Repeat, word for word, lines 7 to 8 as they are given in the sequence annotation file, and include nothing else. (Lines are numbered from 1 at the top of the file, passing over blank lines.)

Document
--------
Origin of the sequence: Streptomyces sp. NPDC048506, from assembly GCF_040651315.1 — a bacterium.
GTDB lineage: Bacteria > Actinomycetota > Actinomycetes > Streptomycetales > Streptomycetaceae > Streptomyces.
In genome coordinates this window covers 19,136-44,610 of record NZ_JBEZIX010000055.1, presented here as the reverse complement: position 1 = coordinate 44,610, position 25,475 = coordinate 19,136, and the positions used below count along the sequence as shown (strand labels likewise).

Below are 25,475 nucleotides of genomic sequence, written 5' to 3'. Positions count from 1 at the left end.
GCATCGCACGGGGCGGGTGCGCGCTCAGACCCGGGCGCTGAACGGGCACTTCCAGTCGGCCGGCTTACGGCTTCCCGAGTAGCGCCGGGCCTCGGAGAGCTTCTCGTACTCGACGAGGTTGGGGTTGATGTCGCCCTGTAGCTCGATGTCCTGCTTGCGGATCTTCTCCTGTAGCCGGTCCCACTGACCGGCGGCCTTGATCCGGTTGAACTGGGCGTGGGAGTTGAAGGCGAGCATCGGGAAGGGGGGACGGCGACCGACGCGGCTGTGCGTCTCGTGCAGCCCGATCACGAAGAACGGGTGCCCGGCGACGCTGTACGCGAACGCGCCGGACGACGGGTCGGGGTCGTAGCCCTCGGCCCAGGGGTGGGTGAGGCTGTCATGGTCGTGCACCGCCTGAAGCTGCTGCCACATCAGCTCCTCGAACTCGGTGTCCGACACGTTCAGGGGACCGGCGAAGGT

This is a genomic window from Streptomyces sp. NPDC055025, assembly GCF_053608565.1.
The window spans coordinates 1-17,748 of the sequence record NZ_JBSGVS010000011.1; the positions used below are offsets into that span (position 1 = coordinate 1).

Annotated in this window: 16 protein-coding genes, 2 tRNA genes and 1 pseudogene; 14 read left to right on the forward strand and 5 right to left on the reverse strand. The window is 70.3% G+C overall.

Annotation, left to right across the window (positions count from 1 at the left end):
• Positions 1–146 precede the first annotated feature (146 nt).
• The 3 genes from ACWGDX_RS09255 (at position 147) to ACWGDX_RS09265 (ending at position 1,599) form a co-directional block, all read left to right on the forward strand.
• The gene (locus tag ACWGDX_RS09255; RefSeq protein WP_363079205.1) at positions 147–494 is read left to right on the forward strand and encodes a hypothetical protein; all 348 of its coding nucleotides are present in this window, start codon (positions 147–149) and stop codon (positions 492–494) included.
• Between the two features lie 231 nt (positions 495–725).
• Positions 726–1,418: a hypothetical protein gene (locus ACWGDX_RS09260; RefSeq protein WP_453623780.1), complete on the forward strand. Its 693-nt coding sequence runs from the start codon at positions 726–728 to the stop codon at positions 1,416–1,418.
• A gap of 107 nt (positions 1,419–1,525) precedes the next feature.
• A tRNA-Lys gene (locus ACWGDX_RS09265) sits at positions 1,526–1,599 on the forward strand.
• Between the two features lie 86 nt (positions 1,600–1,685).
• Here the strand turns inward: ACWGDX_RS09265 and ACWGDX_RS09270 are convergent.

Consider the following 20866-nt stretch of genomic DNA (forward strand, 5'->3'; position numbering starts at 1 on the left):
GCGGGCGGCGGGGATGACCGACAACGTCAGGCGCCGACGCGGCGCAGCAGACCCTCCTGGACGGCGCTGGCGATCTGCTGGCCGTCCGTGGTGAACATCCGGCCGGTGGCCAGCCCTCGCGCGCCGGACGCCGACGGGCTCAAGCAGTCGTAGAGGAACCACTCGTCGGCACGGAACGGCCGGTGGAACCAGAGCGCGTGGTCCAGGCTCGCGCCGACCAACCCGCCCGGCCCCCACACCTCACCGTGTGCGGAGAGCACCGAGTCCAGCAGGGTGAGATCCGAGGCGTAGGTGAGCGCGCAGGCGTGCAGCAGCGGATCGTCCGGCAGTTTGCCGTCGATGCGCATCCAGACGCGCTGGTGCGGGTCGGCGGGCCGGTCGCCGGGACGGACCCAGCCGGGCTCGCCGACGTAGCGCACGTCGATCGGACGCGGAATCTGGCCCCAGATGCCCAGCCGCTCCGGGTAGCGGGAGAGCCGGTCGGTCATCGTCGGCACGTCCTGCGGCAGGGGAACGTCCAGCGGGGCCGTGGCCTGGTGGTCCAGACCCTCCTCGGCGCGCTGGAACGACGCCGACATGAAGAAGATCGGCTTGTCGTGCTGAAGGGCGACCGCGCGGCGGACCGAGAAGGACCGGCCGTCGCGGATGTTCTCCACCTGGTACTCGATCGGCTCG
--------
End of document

The window spans coordinates 1-17,748 of the sequence record NZ_JBSGVS010000011.1; the positions used below are offsets into that span (position 1 = coordinate 1).

Annotated in this window: 16 protein-coding genes, 2 tRNA genes and 1 pseudogene; 14 read left to right on the forward strand and 5 right to left on the reverse strand. The window is 70.3% G+C overall.